Russian President Vladimir Putin meets with Novgorod Region Governor Andrei Nikitin during his visit to celebrate the 1160th anniversary of Russian statehood in Velky Novgorod, Russia, Wednesday, Sept. 21, 2022.Gavriil Grigorov, Sputnik, Kremlin Pool Photo/Associated Press

  • Putin announced on Wednesday that he was calling in reserves, sparking protests across Russia.

  • Experts said that Putin wants to avoid this move but also wants to strengthen his army.

  • The move could undermine support for Putin’s government as Russians face the reality of war.

Russian President Vladimir Putin’s announcement of a partial military mobilization was dismissed by some as too little too late, but that may be because he desperately tried to avoid that outcome, experts say. They thought they could succeed in Ukraine without it.

Putin said on Wednesday that he Calling up 300,000 reservists. And the Ukrainian military threatened nuclear options. Big gains in recent weeks. The Russian president has found his forces short of manpower, while Ukraine, on the other hand, has issued an order. Full military mobilization Within days of the att*ck in February.

“He’s an expert procrastinator,” said Michael Kofman, a Russia military analyst at the Center for Naval Analyses. Puck’s Julie Ioffi this week. “He delays and delays until the options go from bad to worse.”

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That could take weeks or months, experts told Insider. For Russia to be partially mobilized, as reservists need to be trained, equipped and deployed. He also said that taking such action at this stage of the war showed that things were getting so bad for Russia that Putin was desperate for something that could turn the tide.

Robert English, a professor at the University of Southern California who studies Russia, the Soviet Union and Eastern Europe, told Insider, “I think he should have done it sooner. Absolutely,” adding that the troops already Will not relocate. Look very disappointed

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But, he said, Putin thought he could succeed in Ukraine without taking that step, risking a backlash among the Russian public.

“It’s something he wanted to avoid at almost any cost. Because up until now, the war has been like a televised war for the Russians,” English said, adding that Moscow and St. Petersburg, like Most prosperous people in the cities were largely able to end the war and lead normal lives.

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“But when you mobilize reservists—even if you target the poor, the rural, the provincial, the minorities, and still avoid the upper middle class in the big cities—it still directly affects them. will touch,” he continued. “The fact that he has resorted to it shows a certain desperation, that he is afraid of another major Ukrainian development that could come in a week or two.”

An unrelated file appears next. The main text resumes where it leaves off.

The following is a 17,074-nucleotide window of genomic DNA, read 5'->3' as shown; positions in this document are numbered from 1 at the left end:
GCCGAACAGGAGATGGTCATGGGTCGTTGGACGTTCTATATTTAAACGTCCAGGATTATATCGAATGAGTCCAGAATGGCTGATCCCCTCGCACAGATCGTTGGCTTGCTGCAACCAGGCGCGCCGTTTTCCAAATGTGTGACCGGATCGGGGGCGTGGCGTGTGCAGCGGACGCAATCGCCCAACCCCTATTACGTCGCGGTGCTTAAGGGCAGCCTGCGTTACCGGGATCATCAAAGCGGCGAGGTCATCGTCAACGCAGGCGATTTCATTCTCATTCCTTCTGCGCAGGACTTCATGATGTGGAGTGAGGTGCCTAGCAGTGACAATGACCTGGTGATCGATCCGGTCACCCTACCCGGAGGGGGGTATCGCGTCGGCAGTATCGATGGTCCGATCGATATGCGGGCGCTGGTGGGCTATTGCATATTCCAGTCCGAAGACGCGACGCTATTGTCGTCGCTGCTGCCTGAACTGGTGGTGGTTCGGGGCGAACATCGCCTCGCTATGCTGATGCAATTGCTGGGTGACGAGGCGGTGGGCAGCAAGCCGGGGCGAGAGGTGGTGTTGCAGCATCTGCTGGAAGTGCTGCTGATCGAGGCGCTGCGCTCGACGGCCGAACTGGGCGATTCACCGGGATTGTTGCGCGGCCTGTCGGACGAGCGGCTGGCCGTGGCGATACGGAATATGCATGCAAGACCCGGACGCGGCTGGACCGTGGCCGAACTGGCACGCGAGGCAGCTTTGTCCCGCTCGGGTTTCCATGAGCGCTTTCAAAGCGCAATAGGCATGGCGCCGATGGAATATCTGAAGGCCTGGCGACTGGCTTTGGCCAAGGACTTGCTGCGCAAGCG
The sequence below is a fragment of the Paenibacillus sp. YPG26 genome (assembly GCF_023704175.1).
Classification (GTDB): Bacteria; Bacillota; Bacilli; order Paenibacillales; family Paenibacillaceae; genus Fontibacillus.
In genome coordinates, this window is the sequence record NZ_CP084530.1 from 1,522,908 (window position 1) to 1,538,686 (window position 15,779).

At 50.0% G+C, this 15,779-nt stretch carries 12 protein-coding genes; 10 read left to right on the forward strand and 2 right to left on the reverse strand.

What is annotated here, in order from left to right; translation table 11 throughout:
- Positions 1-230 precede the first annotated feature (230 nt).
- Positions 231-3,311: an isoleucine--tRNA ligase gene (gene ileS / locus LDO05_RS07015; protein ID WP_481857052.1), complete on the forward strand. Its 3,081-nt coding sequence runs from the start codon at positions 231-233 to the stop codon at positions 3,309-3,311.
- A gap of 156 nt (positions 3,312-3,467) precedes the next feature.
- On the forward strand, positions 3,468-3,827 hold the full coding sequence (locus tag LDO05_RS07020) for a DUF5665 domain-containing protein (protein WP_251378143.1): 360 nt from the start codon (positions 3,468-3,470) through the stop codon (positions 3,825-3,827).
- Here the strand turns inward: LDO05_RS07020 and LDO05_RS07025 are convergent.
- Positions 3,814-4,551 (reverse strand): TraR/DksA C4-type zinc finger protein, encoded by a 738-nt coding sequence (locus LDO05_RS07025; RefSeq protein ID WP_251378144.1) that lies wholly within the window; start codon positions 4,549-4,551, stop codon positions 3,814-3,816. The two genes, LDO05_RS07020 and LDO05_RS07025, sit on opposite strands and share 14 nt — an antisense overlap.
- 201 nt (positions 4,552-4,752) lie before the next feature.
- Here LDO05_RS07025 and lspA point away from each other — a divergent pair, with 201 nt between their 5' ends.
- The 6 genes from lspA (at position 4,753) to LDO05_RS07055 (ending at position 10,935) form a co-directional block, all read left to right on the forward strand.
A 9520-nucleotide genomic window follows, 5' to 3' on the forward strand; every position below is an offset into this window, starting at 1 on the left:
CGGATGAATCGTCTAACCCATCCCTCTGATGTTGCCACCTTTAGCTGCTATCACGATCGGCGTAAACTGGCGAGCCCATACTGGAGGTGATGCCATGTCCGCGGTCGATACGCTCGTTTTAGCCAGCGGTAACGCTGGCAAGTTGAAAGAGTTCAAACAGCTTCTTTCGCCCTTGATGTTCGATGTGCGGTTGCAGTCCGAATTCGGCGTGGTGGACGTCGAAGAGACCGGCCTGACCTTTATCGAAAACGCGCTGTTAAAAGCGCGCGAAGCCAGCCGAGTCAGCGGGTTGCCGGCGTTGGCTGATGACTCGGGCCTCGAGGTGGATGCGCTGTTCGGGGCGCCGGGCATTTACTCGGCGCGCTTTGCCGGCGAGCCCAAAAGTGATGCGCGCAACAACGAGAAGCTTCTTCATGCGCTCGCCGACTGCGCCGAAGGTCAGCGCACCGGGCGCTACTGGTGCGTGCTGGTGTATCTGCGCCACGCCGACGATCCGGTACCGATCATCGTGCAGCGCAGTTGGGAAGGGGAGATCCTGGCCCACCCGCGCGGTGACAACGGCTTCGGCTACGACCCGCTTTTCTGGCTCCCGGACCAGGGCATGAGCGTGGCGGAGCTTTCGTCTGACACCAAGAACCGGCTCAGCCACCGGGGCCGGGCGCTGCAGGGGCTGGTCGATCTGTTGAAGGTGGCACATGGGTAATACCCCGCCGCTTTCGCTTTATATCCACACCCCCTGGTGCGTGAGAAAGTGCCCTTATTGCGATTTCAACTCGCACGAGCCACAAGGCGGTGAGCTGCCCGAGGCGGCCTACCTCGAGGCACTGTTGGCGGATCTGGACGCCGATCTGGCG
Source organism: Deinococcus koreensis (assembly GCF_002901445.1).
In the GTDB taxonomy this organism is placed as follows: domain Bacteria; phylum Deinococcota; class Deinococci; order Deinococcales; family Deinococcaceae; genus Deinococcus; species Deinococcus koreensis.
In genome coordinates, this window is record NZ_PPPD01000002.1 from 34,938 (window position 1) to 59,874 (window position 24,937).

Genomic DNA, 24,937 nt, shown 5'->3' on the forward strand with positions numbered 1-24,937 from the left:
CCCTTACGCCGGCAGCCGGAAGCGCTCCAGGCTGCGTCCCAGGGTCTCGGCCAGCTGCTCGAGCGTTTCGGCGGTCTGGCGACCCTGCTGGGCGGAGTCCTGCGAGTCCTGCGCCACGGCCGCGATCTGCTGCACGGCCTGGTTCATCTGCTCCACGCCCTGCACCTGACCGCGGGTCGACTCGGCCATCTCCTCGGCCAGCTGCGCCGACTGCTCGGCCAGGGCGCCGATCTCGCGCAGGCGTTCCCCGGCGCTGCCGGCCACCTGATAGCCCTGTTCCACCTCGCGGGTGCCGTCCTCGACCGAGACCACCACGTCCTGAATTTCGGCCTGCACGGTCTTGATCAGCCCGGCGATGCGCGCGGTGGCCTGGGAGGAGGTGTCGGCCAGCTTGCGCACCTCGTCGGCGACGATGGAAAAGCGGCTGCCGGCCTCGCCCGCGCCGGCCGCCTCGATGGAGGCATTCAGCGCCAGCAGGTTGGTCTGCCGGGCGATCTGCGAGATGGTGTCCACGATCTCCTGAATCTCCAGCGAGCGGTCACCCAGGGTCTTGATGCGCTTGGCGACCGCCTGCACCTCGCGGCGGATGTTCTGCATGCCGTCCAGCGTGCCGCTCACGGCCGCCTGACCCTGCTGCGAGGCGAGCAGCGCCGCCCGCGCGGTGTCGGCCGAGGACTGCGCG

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If Putin feared the consequences of calling up the reservists, it appears to have been warranted. Since the announcement, The Russians flooded the streets in protest. An unusual scene in the country with slogans of “No War”. By Wednesday evening, around 500 people had been arrested. OVD-Infoan independent monitoring group.

Mobilizing troops could threaten support for Putin’s government.

According to Simon Miles, an assistant professor at Duke University’s Sanford School of Public Policy and a historian of the Soviet Union and US-Soviet relations, the outcry could ultimately threaten Putin’s place as Russia’s longtime leader.

“One of the things that he had going for him, so to speak, was that the war wasn’t really going to most Russians,” Miles told Insider, adding that Putin and his of “the massive state media apparatus was able to present a highly competent. sterile, variant version of war.

For one, Putin and the Russian media avoided calling it a war, instead using the president’s explanation as a “special military operation.”

But even before the mobilization — and after the successful Ukraine advance — Russian media recently began to shift away from consistently positive coverage of the war, publishing criticisms of military failures and leadership failures, Miles said.

Now, people who don’t want to risk further eroding support for Putin’s regime are being called to fight.

Daniel Treisman, a professor at the University of California, Los Angeles whose work focuses on Russian politics and economics, agrees that Putin has avoided mobilizing troops because of how unpopular it would be, noting the protests. It is clear that the Russians hate this development. .

“That Putin would do this shows how badly he feels the need right now to change the momentum, which has been all in Ukraine’s favor,” Treisman told Insider in an email. Treisman told Insider in an email, noting that the new units will take weeks to deploy.

Treisman also noted that in addition to announcing the draft, Putin has introduced tougher penalties for draft dodgers, suggesting that he is willing to resist the people.

“There is a risk that the draft will appear to fail and further undermine the sense that Putin is in control at home,” he said.

But read the original article Business Insider

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